"As a black woman working in STEM, I am used for photo opportunities."

Cynthia Chapple assumed she would take the photograph of a researcher professor and his staff when she was asked to assist.

"As a black woman working in STEM, I am used for photo opportunities."

Cynthia Chapple assumed she would take the photograph of a researcher professor and his staff when she was asked to assist. The professor was going to use the image for a grant application.

Ms Chapple was a chemistry researcher at an American university. She had never met his team personally and didn't interact with them directly. She was pulled alongside the team to the camera when she arrived to take the picture. She smiled and took the photo, before becoming confused.

She looked around and saw that the entire research team was composed of white men. She was the only black woman in this photo.

She says that this was an example of "Photoshop" diversity, where black women are used to photograph opportunities. "I was embarrassed."

The 31-year old grew up in an inner city neighborhood on the south side Chicago.

Her family consisted of seven siblings and she grew up in a large family. The entire universe was within two blocks. Her father was a security guard, and her mother was a nurse assistant. Cynthia went to school every day, and her extended family and friends lived just five minutes away. Evenings were spent exploring the neighborhood.

She says she would create a list of ways to improve the neighborhood. "I would count how many liquor stores or unutilized lots are in the area and make suggestions on what could be used to replace them." I was data collection."

At nine years old, she discovered a passion for maths from a teacher.

"Mr Estes was my young black teacher whom I wanted to impress. He was my entry into STEM (science technology engineering and mathematics).

He introduced her to science camps and extra-curricular clubs, and she fell in love with him.

She recalls that she was the only black girl at those clubs. "There wasn't really any STEM activities that you could do within my neighborhood." So I decided to leave my community on the south side and go to another place to learn about certain activities.

She didn't leave the south side of Chicago to find more women interested STEM. While she was completing her bachelor's degree in Chemistry at Purdue University in Indianapolis, she felt like she was still a minority. It was no different when she moved to another university to pursue her masters.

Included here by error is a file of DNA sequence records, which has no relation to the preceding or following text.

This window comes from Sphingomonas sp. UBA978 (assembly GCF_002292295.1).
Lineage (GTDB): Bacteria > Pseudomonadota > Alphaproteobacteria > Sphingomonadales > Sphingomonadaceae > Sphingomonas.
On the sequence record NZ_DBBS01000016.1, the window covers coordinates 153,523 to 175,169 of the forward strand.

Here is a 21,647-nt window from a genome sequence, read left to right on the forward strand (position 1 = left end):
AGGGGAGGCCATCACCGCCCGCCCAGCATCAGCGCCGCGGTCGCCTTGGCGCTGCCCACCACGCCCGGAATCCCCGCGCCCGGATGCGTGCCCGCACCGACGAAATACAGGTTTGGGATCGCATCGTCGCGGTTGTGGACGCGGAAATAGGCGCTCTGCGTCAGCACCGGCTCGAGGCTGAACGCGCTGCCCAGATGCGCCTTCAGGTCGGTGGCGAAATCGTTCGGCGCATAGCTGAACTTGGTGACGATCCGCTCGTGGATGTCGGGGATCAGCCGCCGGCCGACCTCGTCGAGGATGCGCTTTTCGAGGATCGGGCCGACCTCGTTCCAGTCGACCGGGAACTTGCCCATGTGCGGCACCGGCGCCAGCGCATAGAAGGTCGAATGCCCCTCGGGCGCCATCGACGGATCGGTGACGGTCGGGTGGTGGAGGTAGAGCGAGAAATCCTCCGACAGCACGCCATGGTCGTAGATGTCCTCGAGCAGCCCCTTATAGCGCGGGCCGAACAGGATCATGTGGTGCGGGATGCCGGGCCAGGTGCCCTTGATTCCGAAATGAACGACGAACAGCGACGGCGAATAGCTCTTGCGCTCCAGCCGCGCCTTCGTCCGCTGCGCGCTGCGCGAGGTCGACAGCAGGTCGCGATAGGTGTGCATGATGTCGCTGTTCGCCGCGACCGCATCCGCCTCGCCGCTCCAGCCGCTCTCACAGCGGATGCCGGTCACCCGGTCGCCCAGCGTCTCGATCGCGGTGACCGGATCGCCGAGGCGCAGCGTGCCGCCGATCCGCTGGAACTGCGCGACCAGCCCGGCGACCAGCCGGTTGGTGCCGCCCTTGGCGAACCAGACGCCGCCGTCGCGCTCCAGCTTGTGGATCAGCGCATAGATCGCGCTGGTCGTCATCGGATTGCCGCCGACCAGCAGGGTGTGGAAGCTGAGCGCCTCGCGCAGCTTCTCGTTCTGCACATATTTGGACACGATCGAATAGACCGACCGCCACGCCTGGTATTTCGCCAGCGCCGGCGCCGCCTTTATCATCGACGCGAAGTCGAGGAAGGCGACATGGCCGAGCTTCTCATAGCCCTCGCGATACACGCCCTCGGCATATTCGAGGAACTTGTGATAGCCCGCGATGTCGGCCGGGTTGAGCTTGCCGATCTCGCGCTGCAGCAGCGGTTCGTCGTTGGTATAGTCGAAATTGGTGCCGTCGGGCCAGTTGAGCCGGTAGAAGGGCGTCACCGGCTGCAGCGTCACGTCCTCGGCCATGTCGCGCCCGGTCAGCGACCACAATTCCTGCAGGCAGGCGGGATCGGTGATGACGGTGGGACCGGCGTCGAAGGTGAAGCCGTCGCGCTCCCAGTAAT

She says, "I was one among two American-born Black students."

She noticed another trend after she graduated as a research chemist. She couldn't imagine women of color, particularly black women, rising up in academia in the United States, especially STEM fields.

Cynthia claims that this is due to an "intersectional leaky pipe". Her spin on the so-called "leaky pipe", which she uses as a metaphor for the gradual loss of women in senior positions in science, technology engineering and mathematics (STEM), is Cynthia.

According to researchers, the "leaky pipeline" refers to women and women of color, who face many obstacles and barriers to progressing in their fields. These include childcare obligations and fewer opportunities for promotion.

Pew Research, 2021 states that only 9% of STEM-related workforce in the US was made up by blacks. This number has not changed since 2016.

According to the American Psychology Association (APA), women of color make up 2.3% of tenured (permanent), university teaching staff in the US. White women make up 23.4%.

While completing her master's degree in 2015, Cynthia had the idea to create a club that would bring more women into science. Black Girls Do STEM was established in St Louis, Missouri by 2018. She now calls it home.

Club members are middle- and high school black girls from inner cities who want to be emotionally engaged with science and use it in real life.

She says that classes are designed around the students' interests, needs, and likes. "We have classes teaching girls how to make lipbalm as part of a cosmetic chemical module or where we test their pH.

The fortnightly classes were once held in person, but they have been moved online during the pandemic.

She adds, "We want it be an immersive experience."

Black Girls Do STEM currently has around 100 girls. Ms Chapple expanded the program to include more black women scientists mentors. She also introduced classes to help the girls learn about resilience and setting boundaries.

She says, "Young Black women need a variety of tools to be successful in the workplace. We want to equip them for more than just academic success."

Cynthia hopes to expand this program across the country by inviting more than 160 girls to enroll in 2022 classes.

She says that inner-city urban communities are conducive to creativity. "We have more noise, pollution, and more people so we can find creative solutions for problems. The best music and fashion have been created by our communities. If given the chance, we may also be the most scientifically-minded people in the world.

Ms Chapple wants to also change science's inaccessible reputation.

Science is viewed as something that only the elite can master. She says that science is not something we can all learn. "You need to start young and give children a foundation so they can live up to our expectations."

This story is part the Generation Change series, which is a co-production of the BBC and Nobel Prize Outreach.

Cynthia's story, along with many others from young innovators in science, technology and engineering can be heard on Generation Change, BBC World Service.

Yorum yapabilmek için üye girişi yapmanız gerekmektedir.

Üye değilseniz hemen üye olun veya giriş yapın.